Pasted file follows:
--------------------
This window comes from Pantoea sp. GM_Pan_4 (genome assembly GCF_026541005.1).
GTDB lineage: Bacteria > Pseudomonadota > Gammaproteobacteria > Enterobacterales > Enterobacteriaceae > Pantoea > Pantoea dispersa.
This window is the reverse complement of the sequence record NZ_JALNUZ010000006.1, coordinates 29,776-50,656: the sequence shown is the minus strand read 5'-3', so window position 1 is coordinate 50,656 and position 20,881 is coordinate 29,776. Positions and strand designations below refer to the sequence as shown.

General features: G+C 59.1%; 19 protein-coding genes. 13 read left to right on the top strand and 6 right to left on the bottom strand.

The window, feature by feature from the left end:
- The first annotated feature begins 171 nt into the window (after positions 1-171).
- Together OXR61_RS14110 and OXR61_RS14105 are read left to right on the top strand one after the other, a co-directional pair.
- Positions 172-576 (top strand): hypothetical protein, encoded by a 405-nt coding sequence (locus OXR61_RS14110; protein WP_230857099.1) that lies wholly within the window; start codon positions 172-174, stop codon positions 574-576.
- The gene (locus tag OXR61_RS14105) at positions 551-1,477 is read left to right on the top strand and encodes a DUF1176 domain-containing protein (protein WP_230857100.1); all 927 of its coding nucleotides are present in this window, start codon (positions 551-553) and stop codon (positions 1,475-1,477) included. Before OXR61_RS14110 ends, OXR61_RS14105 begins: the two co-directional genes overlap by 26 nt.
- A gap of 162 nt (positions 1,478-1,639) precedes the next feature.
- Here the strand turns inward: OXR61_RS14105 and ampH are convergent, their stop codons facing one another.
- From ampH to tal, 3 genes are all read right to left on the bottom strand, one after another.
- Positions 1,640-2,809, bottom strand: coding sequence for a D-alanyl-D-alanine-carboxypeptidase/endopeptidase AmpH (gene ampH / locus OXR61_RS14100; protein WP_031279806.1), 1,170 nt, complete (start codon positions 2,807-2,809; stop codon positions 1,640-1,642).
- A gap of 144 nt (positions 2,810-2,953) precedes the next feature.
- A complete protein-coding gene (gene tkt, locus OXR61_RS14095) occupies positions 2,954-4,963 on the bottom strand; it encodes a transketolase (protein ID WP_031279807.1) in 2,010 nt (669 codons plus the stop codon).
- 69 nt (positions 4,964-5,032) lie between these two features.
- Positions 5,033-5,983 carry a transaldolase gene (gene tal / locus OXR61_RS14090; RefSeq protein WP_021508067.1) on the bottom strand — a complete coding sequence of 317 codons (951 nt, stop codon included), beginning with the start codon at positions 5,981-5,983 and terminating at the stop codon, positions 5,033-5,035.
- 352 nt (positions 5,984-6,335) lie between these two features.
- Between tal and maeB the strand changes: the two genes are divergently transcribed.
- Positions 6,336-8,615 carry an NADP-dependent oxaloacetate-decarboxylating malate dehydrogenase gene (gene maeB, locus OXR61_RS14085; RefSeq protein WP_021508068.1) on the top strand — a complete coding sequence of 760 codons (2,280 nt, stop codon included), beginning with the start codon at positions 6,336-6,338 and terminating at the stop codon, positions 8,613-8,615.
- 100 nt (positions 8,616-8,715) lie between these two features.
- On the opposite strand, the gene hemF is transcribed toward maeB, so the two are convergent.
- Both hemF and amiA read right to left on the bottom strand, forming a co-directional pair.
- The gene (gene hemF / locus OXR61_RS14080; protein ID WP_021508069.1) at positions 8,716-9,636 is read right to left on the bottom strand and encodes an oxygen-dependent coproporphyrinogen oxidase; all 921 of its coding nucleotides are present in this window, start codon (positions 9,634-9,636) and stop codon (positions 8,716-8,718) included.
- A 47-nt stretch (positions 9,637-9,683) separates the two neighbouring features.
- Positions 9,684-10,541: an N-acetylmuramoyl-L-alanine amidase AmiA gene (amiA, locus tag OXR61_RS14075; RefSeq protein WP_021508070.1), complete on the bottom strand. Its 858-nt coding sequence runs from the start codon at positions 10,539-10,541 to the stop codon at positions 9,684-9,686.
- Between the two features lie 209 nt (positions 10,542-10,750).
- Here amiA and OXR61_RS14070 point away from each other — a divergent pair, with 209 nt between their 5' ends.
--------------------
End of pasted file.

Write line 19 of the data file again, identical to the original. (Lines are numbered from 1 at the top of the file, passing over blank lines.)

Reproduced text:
- Between tal and maeB the strand changes: the two genes are divergently transcribed.